Scholars also can take their ideas outside of the institute. One unique detail about the program is that all IP that results from the guidance of the ISC advisors belongs to the scholar and the scholar’s institution. “We take no stake in it,” says Wetmore. “We just want to see these projects move forward and new medicines become approved.” She also explains the benefits this kind of program offers pharmaceutical companies seeking new therapies to pursue. “If you are a pharma company or an early-stage development company thinking about the statistics of failure, and you’re comparing something that has been through our program to something that was developed inside an academic institution only, then what we hope is that our success rate down the road is going to exceed the success rate of an unguided academic cohort.”

Jean Y. Tang, M.D., Ph.D., associate professor in the department of dermatology at Stanford University and graduate scholar from the Harrington Scholar-Innovator Program, presented at the 2015 Harrington Scientific Symposium about her experience with the program and what it taught her. Dr. Tang studies basal cell carcinoma, which is the most common cancer affecting 3 million people each year. The only form of prevention is sunscreen, and the only current form of treatment is surgery, which often leaves patients scarred and disfigured. Before working with the advisors from the ISC, Dr. Tang says her approach to commercializing her idea would’ve just been “try it in patients.” When presenting to pharma companies, she said she would often present a very technical slideshow, likely losing her audience halfway through. Through the guidance and knowledge of the advisors, she and her team now understand what information generates interest from pharma companies and how it should be presented in order to have a chance at commercialization. “We now know to ask the critical question,” she explains. “What is the right clinical indication for this topical anti-BCC (basal cell carcinoma) product? Is it in prevention? Is it in treatment? The amount of data and the kind of clinical trials are different for each of these indications. What’s the competition? What’s the standard of care? Where is your unmet need so that our product, after all this hard work, is commercially viable? These are the things as physician-scientists, through all of our rigorous training and research, we were not taught.”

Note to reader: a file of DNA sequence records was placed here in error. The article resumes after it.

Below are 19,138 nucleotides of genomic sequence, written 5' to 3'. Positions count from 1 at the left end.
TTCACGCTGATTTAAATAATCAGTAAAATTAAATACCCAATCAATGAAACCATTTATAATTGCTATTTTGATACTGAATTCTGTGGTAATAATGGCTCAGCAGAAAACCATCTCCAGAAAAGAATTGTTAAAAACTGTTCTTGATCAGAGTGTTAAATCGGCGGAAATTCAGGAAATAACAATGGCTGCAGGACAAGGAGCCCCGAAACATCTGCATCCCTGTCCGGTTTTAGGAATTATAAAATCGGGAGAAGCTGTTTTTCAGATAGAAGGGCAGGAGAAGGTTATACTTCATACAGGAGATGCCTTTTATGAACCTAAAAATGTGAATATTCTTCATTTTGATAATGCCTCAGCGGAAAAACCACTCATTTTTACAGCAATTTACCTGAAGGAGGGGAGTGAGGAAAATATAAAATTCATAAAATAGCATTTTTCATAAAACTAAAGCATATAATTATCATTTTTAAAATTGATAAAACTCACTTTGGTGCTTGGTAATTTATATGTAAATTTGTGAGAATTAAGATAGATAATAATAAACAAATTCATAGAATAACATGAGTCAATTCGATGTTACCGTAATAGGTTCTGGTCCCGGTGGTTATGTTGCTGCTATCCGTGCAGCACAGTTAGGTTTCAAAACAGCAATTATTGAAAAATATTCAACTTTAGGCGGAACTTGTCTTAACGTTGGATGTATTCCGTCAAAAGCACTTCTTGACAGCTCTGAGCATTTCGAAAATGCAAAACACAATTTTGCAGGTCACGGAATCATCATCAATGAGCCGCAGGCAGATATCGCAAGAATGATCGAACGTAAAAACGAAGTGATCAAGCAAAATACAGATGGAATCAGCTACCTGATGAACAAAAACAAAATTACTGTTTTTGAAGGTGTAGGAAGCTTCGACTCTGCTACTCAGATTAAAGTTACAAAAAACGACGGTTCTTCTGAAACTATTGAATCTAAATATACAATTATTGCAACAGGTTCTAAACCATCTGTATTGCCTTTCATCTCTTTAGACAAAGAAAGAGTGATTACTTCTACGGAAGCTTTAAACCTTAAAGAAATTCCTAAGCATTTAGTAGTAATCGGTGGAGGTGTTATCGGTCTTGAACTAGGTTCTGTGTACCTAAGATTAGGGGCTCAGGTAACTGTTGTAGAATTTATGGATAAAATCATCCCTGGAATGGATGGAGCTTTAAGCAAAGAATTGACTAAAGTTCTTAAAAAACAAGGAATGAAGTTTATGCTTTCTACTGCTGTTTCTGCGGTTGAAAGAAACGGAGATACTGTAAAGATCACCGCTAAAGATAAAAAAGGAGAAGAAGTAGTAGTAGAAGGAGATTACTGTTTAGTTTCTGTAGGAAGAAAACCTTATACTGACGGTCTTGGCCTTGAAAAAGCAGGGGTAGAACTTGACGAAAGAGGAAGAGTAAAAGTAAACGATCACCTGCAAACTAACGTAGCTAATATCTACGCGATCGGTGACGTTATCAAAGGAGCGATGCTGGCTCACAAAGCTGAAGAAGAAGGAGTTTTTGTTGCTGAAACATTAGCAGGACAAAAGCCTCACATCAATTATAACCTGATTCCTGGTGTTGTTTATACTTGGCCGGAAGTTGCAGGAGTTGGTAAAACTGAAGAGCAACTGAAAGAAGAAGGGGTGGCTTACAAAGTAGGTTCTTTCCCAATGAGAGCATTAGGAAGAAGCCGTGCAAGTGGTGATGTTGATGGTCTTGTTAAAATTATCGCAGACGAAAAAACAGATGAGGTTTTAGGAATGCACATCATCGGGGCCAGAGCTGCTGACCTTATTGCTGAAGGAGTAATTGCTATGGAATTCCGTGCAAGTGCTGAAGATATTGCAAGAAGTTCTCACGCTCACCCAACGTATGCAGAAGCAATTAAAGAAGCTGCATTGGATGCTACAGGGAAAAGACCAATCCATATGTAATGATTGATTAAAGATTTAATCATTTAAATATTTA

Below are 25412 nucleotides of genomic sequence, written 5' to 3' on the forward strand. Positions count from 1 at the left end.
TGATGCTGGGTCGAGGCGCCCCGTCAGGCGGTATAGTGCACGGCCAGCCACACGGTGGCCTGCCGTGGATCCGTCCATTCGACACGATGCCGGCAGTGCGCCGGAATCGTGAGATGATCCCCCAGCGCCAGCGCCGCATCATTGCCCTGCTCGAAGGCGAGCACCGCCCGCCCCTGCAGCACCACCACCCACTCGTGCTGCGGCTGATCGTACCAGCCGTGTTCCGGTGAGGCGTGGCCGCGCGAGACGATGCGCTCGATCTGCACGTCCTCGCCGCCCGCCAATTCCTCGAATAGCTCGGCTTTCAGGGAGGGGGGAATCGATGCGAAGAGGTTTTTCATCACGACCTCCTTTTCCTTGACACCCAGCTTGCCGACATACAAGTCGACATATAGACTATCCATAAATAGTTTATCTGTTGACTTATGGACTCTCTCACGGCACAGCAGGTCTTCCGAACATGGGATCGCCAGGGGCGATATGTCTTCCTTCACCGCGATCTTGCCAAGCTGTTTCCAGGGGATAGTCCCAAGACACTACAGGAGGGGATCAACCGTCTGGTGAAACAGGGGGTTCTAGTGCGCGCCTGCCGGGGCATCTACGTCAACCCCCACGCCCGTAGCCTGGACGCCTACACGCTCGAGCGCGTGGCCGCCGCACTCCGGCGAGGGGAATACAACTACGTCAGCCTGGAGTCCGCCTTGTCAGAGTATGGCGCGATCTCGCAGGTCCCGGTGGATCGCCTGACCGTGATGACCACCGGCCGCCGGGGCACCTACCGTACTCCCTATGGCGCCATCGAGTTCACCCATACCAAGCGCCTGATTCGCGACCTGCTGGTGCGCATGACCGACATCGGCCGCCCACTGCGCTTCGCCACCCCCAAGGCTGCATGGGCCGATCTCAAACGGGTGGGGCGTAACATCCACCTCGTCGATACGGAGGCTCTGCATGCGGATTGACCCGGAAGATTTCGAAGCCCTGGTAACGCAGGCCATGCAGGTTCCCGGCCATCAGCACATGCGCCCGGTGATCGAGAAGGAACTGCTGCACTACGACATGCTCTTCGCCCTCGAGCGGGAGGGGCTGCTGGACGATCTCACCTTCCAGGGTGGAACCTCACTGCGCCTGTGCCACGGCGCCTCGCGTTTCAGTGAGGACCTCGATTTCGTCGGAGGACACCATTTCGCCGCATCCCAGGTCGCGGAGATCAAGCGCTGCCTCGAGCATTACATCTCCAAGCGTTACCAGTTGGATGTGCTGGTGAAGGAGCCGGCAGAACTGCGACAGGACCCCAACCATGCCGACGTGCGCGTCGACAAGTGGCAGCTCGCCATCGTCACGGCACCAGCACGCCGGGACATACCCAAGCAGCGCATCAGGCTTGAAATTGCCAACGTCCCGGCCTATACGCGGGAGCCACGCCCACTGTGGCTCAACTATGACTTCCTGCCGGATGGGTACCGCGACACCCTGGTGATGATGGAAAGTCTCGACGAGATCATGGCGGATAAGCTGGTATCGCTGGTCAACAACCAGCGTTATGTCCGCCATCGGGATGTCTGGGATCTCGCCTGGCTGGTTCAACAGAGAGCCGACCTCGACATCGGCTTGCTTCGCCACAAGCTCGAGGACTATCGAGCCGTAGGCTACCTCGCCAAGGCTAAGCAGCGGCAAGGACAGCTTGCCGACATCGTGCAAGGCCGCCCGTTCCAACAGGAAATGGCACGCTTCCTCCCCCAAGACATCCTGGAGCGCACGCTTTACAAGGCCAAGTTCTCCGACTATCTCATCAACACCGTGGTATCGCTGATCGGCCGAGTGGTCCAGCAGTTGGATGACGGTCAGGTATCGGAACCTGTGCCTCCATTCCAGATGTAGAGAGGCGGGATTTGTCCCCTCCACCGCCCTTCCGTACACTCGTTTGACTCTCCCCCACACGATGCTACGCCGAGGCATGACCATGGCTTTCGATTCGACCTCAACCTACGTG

Dr. Tang says they hope to develop a topical treatment without the systemic side effects that, because of the large unmet need, is estimated to have a $500 million to $1 billion market revenue. Since her August 2015 presentation, Dr. Tang has successfully filed an IND (investigational new drug) for the treatment and enrolled her first patients in clinical trials. She says working with the ISC taught her the language of the industry and gave her the guidance to eventually get to Phase 1 proof-of-concept trials. “That is the major evaluation and a value inflection point for a biotech startup. Pharma companies really want to see data in humans. Once you have that, the valley of death closes.” She continues, “We have found, as physician-scientists, the Harrington Scholar-Innovator Program has renewed our courage and our fortitude to do what we have always dreamed of and trained for. Because of their excitement, it has renewed ours.”